What does modern Africa look like? For the American film audience, this is not a common question. The narratives of contemporary African countries and their inhabitants remain marginalized, which makes the concept of a film like Sara Blecher’s “Ayanda” all the more exciting, especially when it’s being released under the banner of Ava DuVernay’s film collective ARRAY. And indeed, the mere prospect of a South African woman director, teaming with a woman producer to tell the fictional, coming-of-age story of a woman mechanic is thrilling. As a result, one’s expectations for this film might be unfairly high. And although “Ayanda” does not deliver on all fronts, this is a fun, flirty and compelling tale, centered on a complex character who grieves, creates, and sometimes destroys—all with great conviction, and within a community of people doing much the same.
It’s always thrilling when the form of a film feels so intentionally and organically married to the content. A movie about a talented and tenacious woman trying to save her recently-deceased father’s car garage could have been presented with a more straightforward approach. Instead, Blecher chooses to include artwork and animation throughout the film. As one member of Yeoville (the Johannesburgh suburb in which the film is set) tells the story of how he came to this vibrant melting pot of a city, an artist’s rendering in stop-motion animation—popping with colors and tapestries—brings it to life. It’s the perfect reflection of the way that Ayanda (played by a very green, but capable Fulu Moguvhani in her film debut) creates and recreates the furniture, cars and various other materials she’s eager to get her hands on. These moments weave in seamlessly with depictions of Ayanda’s work and family life. Canadian filmmaker Michael Dowse made similar additions to his 2013 indie film, “What If,” producing the same effect—where a small story, centered on quirky young people becomes a more ambitious project with a few delightful details.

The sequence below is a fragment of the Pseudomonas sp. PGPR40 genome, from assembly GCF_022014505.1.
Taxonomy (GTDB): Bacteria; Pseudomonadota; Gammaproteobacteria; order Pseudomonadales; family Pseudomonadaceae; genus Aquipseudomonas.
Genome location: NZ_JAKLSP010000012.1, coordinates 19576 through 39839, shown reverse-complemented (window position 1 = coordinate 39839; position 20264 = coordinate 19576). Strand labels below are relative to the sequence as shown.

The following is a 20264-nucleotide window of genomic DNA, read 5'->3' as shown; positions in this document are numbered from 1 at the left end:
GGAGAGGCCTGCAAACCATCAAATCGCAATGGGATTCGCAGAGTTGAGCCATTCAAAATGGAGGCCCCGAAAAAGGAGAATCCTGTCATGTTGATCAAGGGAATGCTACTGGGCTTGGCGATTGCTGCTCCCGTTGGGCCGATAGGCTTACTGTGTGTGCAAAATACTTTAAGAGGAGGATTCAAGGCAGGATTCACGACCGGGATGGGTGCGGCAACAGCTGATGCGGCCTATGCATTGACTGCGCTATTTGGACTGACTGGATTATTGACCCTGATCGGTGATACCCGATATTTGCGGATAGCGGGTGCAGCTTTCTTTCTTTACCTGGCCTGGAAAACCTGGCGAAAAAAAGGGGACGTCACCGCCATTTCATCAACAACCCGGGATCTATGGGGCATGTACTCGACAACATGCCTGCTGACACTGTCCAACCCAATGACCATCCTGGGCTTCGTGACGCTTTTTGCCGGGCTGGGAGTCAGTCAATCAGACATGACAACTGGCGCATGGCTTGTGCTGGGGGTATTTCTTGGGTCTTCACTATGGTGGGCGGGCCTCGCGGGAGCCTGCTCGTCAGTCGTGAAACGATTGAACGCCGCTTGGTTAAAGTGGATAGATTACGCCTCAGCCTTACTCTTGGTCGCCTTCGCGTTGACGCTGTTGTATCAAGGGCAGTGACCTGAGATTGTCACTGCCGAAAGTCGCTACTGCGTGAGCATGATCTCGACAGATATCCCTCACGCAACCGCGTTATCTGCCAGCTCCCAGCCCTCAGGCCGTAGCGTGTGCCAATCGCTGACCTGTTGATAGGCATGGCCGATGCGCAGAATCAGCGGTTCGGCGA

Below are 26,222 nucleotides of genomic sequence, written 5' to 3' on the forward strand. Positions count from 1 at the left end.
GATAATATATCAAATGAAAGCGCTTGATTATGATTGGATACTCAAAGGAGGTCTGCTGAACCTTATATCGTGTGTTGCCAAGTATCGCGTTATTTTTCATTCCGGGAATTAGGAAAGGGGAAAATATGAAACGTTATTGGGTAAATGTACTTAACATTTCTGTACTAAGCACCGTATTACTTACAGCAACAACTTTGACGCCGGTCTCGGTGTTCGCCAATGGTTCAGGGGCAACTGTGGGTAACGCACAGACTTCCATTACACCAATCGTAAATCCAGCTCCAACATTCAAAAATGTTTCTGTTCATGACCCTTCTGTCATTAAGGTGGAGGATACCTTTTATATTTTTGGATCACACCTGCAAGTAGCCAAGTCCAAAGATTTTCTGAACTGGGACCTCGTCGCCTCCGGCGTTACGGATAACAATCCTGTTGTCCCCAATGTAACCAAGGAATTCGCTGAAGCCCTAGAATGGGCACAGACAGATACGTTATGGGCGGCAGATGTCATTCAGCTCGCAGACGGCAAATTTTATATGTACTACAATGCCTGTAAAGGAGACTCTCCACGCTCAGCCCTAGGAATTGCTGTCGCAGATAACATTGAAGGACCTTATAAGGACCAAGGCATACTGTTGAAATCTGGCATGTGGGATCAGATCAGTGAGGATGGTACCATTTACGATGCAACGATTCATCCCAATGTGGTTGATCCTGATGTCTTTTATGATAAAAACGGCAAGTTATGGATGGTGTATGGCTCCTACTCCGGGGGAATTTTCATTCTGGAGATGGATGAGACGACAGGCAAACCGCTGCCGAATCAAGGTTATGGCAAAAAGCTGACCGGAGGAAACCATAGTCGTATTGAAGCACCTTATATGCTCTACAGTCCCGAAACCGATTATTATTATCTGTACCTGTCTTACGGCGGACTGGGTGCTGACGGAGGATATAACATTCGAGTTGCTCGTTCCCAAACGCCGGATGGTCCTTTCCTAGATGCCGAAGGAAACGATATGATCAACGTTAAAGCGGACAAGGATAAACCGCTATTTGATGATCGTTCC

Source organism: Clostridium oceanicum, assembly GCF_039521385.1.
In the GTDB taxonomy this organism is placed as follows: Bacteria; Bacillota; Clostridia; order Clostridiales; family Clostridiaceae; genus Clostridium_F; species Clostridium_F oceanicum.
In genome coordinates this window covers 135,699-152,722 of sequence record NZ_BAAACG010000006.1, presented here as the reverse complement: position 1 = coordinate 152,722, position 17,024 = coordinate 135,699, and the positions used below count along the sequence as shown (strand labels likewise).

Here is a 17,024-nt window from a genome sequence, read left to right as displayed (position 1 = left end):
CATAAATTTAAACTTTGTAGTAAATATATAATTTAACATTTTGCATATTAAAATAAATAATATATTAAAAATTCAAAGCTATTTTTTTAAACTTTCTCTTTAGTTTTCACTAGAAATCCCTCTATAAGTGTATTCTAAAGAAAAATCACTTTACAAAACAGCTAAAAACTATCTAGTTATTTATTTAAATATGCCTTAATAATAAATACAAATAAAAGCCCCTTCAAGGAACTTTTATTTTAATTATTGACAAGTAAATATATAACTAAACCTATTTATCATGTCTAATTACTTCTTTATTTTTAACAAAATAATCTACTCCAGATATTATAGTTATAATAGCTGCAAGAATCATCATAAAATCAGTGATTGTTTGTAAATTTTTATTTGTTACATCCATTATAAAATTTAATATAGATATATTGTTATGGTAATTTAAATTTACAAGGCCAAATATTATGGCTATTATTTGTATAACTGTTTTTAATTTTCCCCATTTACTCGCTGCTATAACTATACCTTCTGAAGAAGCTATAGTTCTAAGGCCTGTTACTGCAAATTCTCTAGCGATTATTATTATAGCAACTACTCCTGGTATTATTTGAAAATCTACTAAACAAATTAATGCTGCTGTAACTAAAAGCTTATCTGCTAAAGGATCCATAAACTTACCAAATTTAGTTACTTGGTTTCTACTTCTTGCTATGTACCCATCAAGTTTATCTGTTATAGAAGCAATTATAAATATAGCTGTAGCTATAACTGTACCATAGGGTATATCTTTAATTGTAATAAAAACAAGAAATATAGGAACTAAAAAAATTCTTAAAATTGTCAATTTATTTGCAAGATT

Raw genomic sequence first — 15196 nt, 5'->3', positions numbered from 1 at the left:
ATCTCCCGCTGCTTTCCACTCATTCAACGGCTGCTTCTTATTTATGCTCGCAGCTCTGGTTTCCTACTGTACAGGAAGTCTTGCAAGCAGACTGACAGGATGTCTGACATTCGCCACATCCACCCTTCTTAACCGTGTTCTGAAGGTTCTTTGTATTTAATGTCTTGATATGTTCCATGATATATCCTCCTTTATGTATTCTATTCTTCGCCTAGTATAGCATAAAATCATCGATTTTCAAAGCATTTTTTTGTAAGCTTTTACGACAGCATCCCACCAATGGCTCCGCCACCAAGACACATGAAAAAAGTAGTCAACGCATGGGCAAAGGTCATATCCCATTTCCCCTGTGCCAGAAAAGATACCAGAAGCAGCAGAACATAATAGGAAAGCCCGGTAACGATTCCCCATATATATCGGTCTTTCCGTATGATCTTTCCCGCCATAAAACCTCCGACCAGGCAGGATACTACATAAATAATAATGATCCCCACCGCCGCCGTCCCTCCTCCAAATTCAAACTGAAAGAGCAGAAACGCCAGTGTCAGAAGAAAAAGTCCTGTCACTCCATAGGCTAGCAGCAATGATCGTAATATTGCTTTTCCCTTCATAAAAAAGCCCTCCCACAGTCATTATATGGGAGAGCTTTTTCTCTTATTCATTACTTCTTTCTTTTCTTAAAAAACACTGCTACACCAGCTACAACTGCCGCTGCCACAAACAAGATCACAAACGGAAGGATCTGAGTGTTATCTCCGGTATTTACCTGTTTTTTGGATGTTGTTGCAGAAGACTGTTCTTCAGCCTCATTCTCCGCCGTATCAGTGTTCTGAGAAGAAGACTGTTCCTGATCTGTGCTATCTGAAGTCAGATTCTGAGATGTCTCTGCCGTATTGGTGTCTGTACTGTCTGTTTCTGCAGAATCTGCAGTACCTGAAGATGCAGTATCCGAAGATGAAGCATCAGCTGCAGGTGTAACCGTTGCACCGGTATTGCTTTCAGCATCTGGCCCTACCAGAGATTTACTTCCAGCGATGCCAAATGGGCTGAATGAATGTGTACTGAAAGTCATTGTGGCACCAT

As Ayanda navigates a series of complications and sabotages against her plan, the audience is treated to that rare, nuanced storytelling in which her family members, her lover David (well, it’s complicated) and various other individuals, are celebrated as full characters with their own narratives. Writer Trish Malone does excellent work in cultivating stories that would have surely been marginalized in another film. Unfortunately, Malone’s script has other flaws that work against these strong character presentations. It is guilty of a certain clunkiness at times, explicitly telling the audience far more than necessary. In one scene, Ayanda explains to David (O.C. Ukeje, in a solid performance) precisely why she’s put so much on the line for her father Moses’ garage: “This place, it’s my sanctuary. It’s my coffin. It’s my home.” This is, in essence, the heart of the entire film, and it’s a grave error to so heavy-handedly state it.
Similarly, the documentarian whose camera works as another lens to the confessional-style stories presented, winds up feeling like a prop for Blecher and Malone to conspicuously celebrate the art and power of photography. The inclusion of Ayanda’s neighbors is significant, but this important element is cheapened by trope-ish monlogues from the nameless filmmaker. Had he been a more useful character—a storyteller à la “City of God’s” Rocket—the effect would have been different.
Still, Blecher’s second feature film is, ultimately, a wonderful story. With its many moving parts and its bright, intoxicating cinematography (by Jonathan Kovel), it succeeds in bringing this inherently and organically feminist tale to life. It might have been organized and edited with a harsher hand for more impact, but strong performances from Ukeje and Nthati Moshesh as Ayanda’s mother, work to smooth out those flaws.
If “Ayanda” is any indication of the stories Ava DuVernay plans to get behind, we have every reason to be excited about the work ARRAY is doing, as well as any future projects from Sara Blecher.
“Ayanda” opens this Friday, November 13, in Los Angeles and New York City, followed by a national tour to include Atlanta, Philadelphia, Washington DC, Seattle, Houston and Boston.
Shannon M. Houston is Assistant TV Editor & a film critic at Paste Magazine, and a contributor to Salon and Heart&Soul. This New York-based writer probably has more babies than you, but that’s okay; you can still be friends. She welcomes almost all follows on “Twitter” – @shannonmhouston